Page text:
Your regular prime fills in everything else, but more on that later. As mentioned before, your environment may not lend itself well to swapping lenses so it’s important to invest in a decent camera bag. Although I’ve seen some shooters strategically position their expensive glass, uncapped, on the side of the stage, I prefer to keep my precious lenses in a Manfrotto Manhattan Mover 50. The top access acts as a great lens swapping station and the water repellent will protect your kit from even the most aggressive festival downpour or wayward beer bottle.
Most events are going to be dark. There’s no getting away from it. Even outdoor, daytime shows may be at the back of a blacked out stage. Combine this with your limited time frame, your unpredictable subject matter, seemingly random lighting and all other aspects of a gig or concert and you’re going to need some specific kit to get the most out of your time in the pit. Despite the vast amount of lighting effects on the stage, flashes are almost always a big no no, five or six photographers blasting away with high powered strobes are enough to put off even the most seasoned rock star, and whether you get the shot or not, you don’t want to be the one responsible for stopping the show.
All this means we’re looking at a high ISO and some fast glass to get a shutter speed high enough to get crisp, clean results. Modern digital cameras handle high ISO levels with minimum noise and a well processed file will look even better. I try to set a limit of 6400 on my Canon bodies, but make sure to check what you’re comfortable with on your own geat (looking at you Sony users) and know what your technical limits are, although I know I’d rather have a noisy shot with a high shutter speed that a blurred photo at a lower ISO.
Fix a prime below f/2 to the front of you favourite camera and you’re in the right place, I use a 35mm f/1.4 and a 85mm f/2.8 for most of my prime shots, and they’re always wide open. To make the most of this large aperture and the narrow depth of field it produces, we need to make sure our focus is bang on. Take a look at your camera specs, find out what your body offers in terms of cross type focus points. These guys work a lot better in lower light, entry level cameras might be limited to one cross type whereas the pricier models out there can boast over 60. I generally use just the one central focus point, occasionally moving one or two points to the left or right when I get time to reframe a shot. With this technique I prefer to take focus duty away from the main shutter and relocate it to the back focus (AF-ON on Canon bodies) button. I use this to lock onto a performer, focussing on a point i know I want sharp such as their eyes or fingers on a guitar strings. A microphone can also provide a good bit of contrast for tricker lighting or slower focussing lenses. I wait until I get the framing and movement I want and then fire away in short bursts at my camera’s fastest possible frame rate.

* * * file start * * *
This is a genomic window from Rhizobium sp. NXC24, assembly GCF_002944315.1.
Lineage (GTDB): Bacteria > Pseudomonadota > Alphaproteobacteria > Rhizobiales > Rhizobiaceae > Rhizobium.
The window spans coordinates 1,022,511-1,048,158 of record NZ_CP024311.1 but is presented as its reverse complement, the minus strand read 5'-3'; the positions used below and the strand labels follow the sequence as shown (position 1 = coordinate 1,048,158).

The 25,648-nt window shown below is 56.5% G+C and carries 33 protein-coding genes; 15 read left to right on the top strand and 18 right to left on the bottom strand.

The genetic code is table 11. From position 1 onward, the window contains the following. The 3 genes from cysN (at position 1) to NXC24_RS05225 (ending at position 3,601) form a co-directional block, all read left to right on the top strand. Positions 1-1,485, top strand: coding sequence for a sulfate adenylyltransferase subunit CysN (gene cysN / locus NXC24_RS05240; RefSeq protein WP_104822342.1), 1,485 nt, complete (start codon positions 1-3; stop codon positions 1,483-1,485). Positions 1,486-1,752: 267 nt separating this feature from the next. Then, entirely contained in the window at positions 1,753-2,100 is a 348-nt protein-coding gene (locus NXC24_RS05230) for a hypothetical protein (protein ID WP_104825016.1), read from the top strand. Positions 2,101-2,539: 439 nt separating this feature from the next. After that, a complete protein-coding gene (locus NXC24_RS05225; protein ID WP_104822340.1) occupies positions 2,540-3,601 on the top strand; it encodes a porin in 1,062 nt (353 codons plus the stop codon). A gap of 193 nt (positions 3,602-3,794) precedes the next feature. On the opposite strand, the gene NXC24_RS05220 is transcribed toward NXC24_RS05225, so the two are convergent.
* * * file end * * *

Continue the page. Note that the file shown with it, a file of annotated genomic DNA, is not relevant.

Sure, back in the days of old when a photographers pockets were stuffed with rolls of 1600 ISO film one might have to be a little more careful on the trigger, but with our 64gb memory cards and 10fps shutters I say make the most of it. That perfect shot is out there, don’t be afraid to use the technology available to get it.
Light it Up
The lighting setup of your first concert shooting experience has the potential to be both the most rewarding and the most frustrating part. Smaller events might be limited to a few candle strength house lights that will push your sensor to its limits whereas larger venues and festival stages will have a huge, dedicated rig of various spinning, flickering and strobing illuminations that will have even the most sophisticated metering systems in turmoil. Having covered how to deal with low light situations above, I’ll talk you through my way of using stage lighting to add a bit of excitement to your shots.
First off, you need to get your metering technique sorted. As the lighting on stage can be so unpredictable, I find using manual exposure too time consuming, with my camera set on aperture exposure (it works for me) I dial in an ISO setting that’s going to give a decent shutter when metering roughly where a performer will be positioned. While shooting I use my camera’s Auto Exposure lock throughout the set. This handy button freezes your camera’s exposure settings, allowing you to reframe your subject matter without worrying too much about the strobes and flood lights that may or may not be about to go wild. Using this technique I can wait in position for the lights to kick in knowing that the performer will be correctly exposed if they’re in front of a powerful spot light or thrusting through smoke and lasers.
With all the above locked firmly into my subconscious, I can concentrate on the acts. I watch to see when band members interact, see patterns in how performers move around the stage and react to certain tempo changes. After the first song you can normally see the patterns evolve and start to predict how the entertainers are going to communicate, move and respond to each other. I sometimes find myself waiting what seems like an eternity for a moment to repeat itself, a guitar blocking out a spotlight or the light show to kick off during a solo.
The thirty seconds of downtime between tracks can reveal some great emotions. The energetic lead guitarist might be illuminated by a strobe in just the right spot only twice during a show. It’s about noticing and capturing these tiny events that will make your shots stand out from the rest.
I hope my experiences will help and motivate you to get out there and have some fun, that’s what this is all about, after all.